Author: Patrick O’Neil et al
The wide adoption of long-lived transactions generates the following
- history table to provide an activity trace
- log records for purposes of system recovery
Motivates LSM-Tree, which is provides low-cost indexing updates.
How: batch index changes > The LSM-tree uses an algorithm that defers and batches index changes, cascading the changes from a memory-based component through one or more disk components in an efficient manner reminiscent of merge sort.
Why: five minute rule! > we can reduce system costs by purchasing memory buffer space to keep pages in memory, thus avoiding disk I/O, when page reference frequency exceeds about once every 60 seconds
Use cases: high update rates compared to retrieval rates
The algorithm has greatly reduced disk arm movements compared to a traditional access methods such as B-trees, and will improve cost- performance in domains where disk arm costs for inserts with traditional access methods overwhelm storage media costs.
Basic: One tree in memory (C0) and one on disk (C1). Update to the smaller tree in memory, then asynchronously merge to the larger tree on disk (rolling merge that takes multiple steps).
Advanced: a chain of indexes, C0 through Ck, where C1 to Ck are on disk in increasing size. Below is an illustration
- C0 doesn’t have to be a B-tree
- movement by units of multi-page blocks for C1
- Keep track of the start-time for each transaction and limit the search range among the C0 through Ck.
- Find note entry: Piggy back long runing searches that are not time sensitive with updates to the C1+’s
Cursors that circulates the components: > We picture the rolling merge process in a two component LSM-tree as having a conceptual cursor which slowly circulates in quantized steps through equal key values of the C0 tree and C1 tree components, drawing indexing data out from the C0 tree to the C1 tree on disk. The rolling merge cursor has a position at the leaf level of the C1 tree and within each higher directory level as well. At each level, all currently merging multi-page blocks of the C1 tree will in general be split into two blocks: the “empty- ing” block whose entries have been depleted but which retains information not yet reached by the merge cursor, and the “filling” block which reflects the result of the merge up to this moment. There will be an analogous “filling node” and “emptying node” defining the cursor which will certainly be buffer resident.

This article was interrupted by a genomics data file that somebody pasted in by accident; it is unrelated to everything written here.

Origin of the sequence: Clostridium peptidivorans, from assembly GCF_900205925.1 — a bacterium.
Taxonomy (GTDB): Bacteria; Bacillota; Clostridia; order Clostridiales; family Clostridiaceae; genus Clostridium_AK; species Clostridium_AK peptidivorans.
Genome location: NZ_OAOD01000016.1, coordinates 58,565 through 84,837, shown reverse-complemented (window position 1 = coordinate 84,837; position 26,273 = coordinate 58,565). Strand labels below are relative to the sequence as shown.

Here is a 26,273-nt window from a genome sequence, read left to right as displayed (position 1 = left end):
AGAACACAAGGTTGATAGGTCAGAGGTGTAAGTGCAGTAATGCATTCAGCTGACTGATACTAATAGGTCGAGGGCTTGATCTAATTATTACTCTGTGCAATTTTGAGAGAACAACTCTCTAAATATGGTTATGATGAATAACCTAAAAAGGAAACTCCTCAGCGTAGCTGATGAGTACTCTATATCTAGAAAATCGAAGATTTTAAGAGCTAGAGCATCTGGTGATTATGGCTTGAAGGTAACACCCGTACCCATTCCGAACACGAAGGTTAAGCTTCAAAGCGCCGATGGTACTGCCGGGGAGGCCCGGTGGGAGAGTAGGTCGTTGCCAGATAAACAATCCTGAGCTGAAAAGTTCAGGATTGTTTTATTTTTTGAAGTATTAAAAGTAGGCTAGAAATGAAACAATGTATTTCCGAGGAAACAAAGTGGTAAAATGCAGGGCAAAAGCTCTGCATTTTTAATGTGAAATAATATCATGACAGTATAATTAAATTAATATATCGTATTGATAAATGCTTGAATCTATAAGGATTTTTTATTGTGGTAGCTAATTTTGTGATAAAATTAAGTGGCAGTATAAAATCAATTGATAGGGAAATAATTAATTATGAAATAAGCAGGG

tldr: just use existing logs to reconstruct, everything else is an optimization: > we don’t need to create special logs to recover index entries on newly created records: transactional insert logs for these new records are written out to a sequential log file in the normal course of events, and it is a simple matter to treat these insert logs (which normally contain all field values together with the RID where the inserted record has been placed) as a logical base for reconstructing the index entries
- Checkpoint: it blocks, but it’s fine because C0 is quite to flush, and when the rest is flushing the system could use C0.
- no overwrite: > Newly merged blocks are written to new disk positions, so that the old blocks will not be over- written and will be available for recovery in case of a crash.
Invariants that need to be maintained:
- A find operation should not access a node of a disk-based component at the same time that a different process performing a rolling merge is modifying the contents of the node.
- A find or insert into the C0 component should not access the same part of the tree that a different process is simultaneously altering to perform a rolling merge out to C1.
- The cursor for the rolling merge from Ci-1 out to Ci will sometimes need to move past the cursor for the rolling merge from Ci out to Ci+1
- Connection to Log-Structured File System
- The paper spends the first 8 pages on describing the index and the rest 20 some pages on evaluation, and defining parameters that could be tuned to make the algorithm better.
- How does it only have less than 400 citations?!